SXSW 2013: Day Three highlights

 

Dave Grohl (left) and Stevie Nicks both spoke in front of (separate) large audiences at SXSW during the day on Thursday. Later that night, they performed together in a concert by Grohl's Sound City Players.(Gary Miller/FilmMagic/Getty Images)
Dave Grohl (left) and Stevie Nicks both spoke in front of (separate) large audiences at SXSW during the day on Thursday. Later that night, they performed together in a concert by Grohl’s Sound City Players. (Gary Miller/FilmMagic/Getty Images)

SXSW
Friday, March 15, 2013 10:28 AM

The span of South by Southwest is so huge that sometimes the festival can be about the bands you miss as much as the ones you see. After the hectic Thursday on the streets, bars and venues of Austin, Texas, the All Songs Considered crew regrouped to recount the long walks, long lines, tough decisions, missed opportunities and happy accidents of day three.

Robin Hilton traded seeing a large number of shows for a rare opportunity: seeing The Flaming Lips set aside their confetti cannons for an intimate and stripped-down performance of their 2002 album Yoshimi Battles the Pink Robots. The show was so packed that there was still a line when it ended. (If you missed it, hopefully we’ll be able to share it with you soon.)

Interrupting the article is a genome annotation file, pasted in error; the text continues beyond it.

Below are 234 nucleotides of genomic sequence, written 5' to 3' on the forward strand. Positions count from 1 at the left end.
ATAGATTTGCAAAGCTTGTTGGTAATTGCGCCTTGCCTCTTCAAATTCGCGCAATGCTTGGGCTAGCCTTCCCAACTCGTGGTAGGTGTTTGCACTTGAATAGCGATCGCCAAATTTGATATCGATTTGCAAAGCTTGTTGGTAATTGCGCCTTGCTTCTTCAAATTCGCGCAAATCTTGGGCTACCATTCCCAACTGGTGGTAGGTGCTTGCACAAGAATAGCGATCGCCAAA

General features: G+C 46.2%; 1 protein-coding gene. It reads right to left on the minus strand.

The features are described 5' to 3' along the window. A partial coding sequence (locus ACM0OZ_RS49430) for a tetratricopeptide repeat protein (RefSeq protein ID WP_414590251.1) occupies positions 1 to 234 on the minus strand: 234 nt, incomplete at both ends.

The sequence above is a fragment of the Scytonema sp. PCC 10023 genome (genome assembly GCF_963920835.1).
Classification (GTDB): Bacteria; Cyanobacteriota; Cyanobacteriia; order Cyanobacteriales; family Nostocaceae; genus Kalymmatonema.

Stephen Thompson’s “walking to rocking ratio” was off for much of the day, leaving him repeatedly catching only the last glimpses of many sets. Skinny Lister’s performance in a hotel lobby was a short but sweet highlight, and visions of future Grammys filled Stephen’s head during Lianne La Havas’s performance. One unadulterated highlight was finally catching beloved Detroit proto-punk band Death, who dropped out of the music scene for decades before re-emerging in 2009.

If Stephen’s day was dominated by walking, Ann Powers’s tipped toward talking. She caught Dave Grohl’s keynote address and interviewed Stevie Nicks, then in the evening caught the two speakers playing together in a concert by Grohl’s Sound City Players. Mississippi based gospel trio Como Mamas ‘sanctified’ her night with their African-tinged a cappella, while The Skatalites brought some skilled and spirited inter-generational ska to the mix.

Bob Boilen also took some time to watch Grohl’s keynote, which he recommends to anyone who is searching for their own place in life. His other highlights included the hypnotic sounds of Mali’s Terakaft, the ‘unbelievable’ goth-meets-LCD Soundsystem sound of K-X-P. Icky Blossoms’ powerful stage presence won them the title of the best rock band he saw all day.